Q: What are the terms of the PPP loans?
A: The maximum principal amount is the lesser of:
The interest rate is the same for all Borrowers and, as currently set by the Secretary of the Treasury, is a 1% per annum fixed rate. The maturity period for PPP loan amounts that are not forgiven, as discussed above, has currently been set by the Secretary of the Treasury as two (2) years from the date of the Borrower’s application for forgiveness. Borrowers may pay off the loan earlier than the scheduled maturity date, as there are no prepayment penalties. Lenders must defer all payments (including principal, interest and fees) for a period of six (6) months, during which period interest will accrue. No personal guarantees or collateral are required for PPP loans.  There is no personal liability on the PPP loan obligation for any individual shareholder, member or partner of the Borrower, except to the extent that such party uses the proceeds of the PPP loan for unauthorized purposes. The SBA’s guarantee fee and yearly fee are waived for PPP loans.
Q. Are there any other requirements of Borrowers?
A: A Borrower must make a good faith certification that:
Q. How can Borrowers apply for loans?
A: Borrowers can apply through any existing SBA 7(a) lender or through any federally insured depository institution, federally insured credit union or Farm Credit System Institution that is participating in the PPP program (and certain other approved lenders specified by the U.S. Department of the Treasury),  by submitting the SBA Form 2483 application form developed by the Treasury Department and such other information required by such lender, and specified payroll documentation. This payroll documentation could include things such as payroll processor records, payroll tax filings or income and expenses from a sole proprietorship. Through existing SBA 7(a) lenders, small businesses and sole proprietors may begin applying on April 3, 2020 while independent contractors and self-employed individuals are eligible to apply beginning April 10, 2020. As new participating lenders are approved under the PPP program, they will also become available to make these loans.
Q. Can Borrowers Apply for Multiple Loans?
A: No. Borrowers can only receive one PPP loan and so the SBA encourages applicants to apply for the maximum amount that they wish to receive.
Q. How can borrowers apply for loan Forgiveness?
A: Borrowers should submit a request to the lender servicing the loan that includes documents verifying the number of full-time equivalent employees and pay rates, as well as payments on true eligible mortgage, lease, and utility obligations. Borrowers must certify (a) that these documents are accurate and (b) that the forgiveness amount was used to keep employees and make eligible mortgage interest, lease and utility payments. The lender must make a decision on the forgiveness within 60 days.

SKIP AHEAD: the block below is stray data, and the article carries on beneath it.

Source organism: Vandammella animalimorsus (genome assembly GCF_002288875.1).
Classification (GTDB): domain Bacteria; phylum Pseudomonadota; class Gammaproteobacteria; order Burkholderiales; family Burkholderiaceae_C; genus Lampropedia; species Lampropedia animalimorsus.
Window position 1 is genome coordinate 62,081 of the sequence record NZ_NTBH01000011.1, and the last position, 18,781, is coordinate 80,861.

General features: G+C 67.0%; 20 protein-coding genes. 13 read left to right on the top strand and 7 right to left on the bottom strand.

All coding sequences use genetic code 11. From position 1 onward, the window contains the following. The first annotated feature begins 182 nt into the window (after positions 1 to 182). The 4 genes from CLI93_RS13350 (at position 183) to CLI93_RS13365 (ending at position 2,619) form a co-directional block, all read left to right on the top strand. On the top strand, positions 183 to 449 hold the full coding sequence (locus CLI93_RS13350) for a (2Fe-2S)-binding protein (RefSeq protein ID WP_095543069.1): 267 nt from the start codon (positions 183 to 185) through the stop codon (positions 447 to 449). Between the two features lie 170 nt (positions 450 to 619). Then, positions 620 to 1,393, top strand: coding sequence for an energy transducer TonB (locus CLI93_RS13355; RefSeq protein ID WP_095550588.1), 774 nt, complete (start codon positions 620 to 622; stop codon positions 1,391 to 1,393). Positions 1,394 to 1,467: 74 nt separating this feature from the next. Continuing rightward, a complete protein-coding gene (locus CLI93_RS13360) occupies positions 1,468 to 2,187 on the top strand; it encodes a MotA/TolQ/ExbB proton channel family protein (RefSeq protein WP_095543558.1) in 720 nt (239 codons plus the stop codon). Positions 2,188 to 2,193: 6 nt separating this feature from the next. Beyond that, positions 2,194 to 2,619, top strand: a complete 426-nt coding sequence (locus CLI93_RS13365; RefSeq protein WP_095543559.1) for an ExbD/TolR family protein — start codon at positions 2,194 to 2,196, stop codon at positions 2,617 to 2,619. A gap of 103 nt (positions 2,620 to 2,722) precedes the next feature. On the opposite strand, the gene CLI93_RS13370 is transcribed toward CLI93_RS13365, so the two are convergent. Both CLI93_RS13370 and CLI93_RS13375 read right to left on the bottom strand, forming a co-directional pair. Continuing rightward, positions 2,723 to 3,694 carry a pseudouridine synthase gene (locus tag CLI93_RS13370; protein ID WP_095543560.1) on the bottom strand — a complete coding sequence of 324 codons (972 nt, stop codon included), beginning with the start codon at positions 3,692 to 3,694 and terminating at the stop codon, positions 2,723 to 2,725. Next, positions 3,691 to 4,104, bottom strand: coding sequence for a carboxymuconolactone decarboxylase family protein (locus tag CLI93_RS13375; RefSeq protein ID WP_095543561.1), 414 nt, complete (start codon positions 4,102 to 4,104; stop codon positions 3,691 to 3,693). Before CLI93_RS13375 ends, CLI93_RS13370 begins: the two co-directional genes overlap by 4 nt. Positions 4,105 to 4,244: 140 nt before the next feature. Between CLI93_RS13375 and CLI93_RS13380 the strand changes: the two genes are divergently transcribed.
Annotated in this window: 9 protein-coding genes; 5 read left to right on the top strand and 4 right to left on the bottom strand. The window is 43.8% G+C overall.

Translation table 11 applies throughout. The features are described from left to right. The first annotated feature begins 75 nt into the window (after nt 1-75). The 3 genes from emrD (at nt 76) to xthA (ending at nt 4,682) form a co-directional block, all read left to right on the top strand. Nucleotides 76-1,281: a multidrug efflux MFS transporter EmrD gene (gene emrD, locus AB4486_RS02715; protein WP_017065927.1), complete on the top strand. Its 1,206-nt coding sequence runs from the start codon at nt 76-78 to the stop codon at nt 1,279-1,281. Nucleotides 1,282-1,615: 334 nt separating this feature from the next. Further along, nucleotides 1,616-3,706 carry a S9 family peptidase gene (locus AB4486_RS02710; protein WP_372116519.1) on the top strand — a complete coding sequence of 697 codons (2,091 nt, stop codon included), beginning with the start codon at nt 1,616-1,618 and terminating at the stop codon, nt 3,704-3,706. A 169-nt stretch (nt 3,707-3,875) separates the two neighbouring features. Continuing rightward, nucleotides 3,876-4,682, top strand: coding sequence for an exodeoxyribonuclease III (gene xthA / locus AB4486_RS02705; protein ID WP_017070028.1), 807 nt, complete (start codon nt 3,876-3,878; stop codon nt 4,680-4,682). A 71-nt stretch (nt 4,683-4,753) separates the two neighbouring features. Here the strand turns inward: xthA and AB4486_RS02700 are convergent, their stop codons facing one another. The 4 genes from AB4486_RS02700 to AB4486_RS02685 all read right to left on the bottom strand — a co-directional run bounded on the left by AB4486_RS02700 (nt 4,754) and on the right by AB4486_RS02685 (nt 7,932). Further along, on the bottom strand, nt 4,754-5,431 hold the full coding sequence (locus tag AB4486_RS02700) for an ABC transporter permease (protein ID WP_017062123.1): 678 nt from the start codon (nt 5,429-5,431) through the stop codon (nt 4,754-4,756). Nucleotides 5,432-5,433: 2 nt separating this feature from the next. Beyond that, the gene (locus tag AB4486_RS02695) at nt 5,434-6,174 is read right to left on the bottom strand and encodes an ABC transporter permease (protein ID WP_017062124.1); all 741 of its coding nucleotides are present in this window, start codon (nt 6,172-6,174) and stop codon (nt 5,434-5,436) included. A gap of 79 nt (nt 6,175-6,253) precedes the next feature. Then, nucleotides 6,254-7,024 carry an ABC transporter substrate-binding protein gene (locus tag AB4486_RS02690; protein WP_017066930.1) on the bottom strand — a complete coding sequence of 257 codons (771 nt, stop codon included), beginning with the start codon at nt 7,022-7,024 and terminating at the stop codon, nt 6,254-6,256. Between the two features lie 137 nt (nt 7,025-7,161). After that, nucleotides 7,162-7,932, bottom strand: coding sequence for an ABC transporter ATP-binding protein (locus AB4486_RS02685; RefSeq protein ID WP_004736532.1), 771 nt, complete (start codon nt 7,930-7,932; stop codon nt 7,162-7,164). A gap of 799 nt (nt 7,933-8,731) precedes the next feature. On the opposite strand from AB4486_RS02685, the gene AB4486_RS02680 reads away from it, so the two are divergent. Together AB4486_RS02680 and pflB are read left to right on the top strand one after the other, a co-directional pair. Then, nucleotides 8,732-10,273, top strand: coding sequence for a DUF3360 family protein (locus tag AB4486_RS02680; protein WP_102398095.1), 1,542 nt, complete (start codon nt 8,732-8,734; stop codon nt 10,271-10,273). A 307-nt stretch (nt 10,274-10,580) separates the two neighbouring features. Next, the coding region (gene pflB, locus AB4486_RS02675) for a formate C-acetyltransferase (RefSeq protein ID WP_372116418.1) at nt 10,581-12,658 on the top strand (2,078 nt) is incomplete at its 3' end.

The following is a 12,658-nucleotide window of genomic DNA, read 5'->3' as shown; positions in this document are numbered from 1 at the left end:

Q. Are electronic signatures acceptable?
A: Yes, e-signatures and e-consents can be used.
Q. Are There Restrictions on The Use of Agents During the Application Process?
A: Yes. Among other restrictions, agents may not collect fees from the Borrower or be paid out of the PPP loan proceeds.
 H. R. 748 (2020), §4003, p. 190
 Id., §4002, p. 189
 Id., §4003, p. 190
 Id., §4003, p. 191
 Id., §4003, p. 192
 Id., §4003, p. 190
 Id., §4003, p. 192
 Id., §4003, p. 191
 Id., §4003, p. 191; Id., §4003, p. 194
 Id., §4003, p. 192. Note: This restriction on purchases applies to the eligible business and “any affiliate of the eligible business.” Because the term “affiliate” is not defined in §4003, this restriction, without clarification, could be construed to prohibit executive officers and directors of the eligible business from purchasing equity securities of such eligible business or its parent company.
 Id., §4003, p. 192
 Note: The CARES Act limitation on the payment of dividends or other distributions does not exempt companies that are required to make dividends or distributions to maintain compliance with applicable provisions of the Internal Revenue Code, such as real estate investment trusts and master limited partnerships.
 Id., §4003, p. 193
 Id., §4004, p. 196
 Id., § 1102, p. 6
 Small Business Administration, Business Loan Program Temporary Changes; Paycheck Protection Program, 13 CFR Part 120, Interim Final Rule SBA-2020-0015, https://home.treasury.gov/system/files/136/PPP--IFRN%20FINAL.pdf (the “Interim Final Rule”), p. 4
 Id., p. 13
 U.S. Department of the Treasury, Paycheck Protection Program (PPP) Information Sheet, https://home.treasury.gov/system/files/136/PPP--Fact-Sheet.pdf (the PPP Fact Sheet”)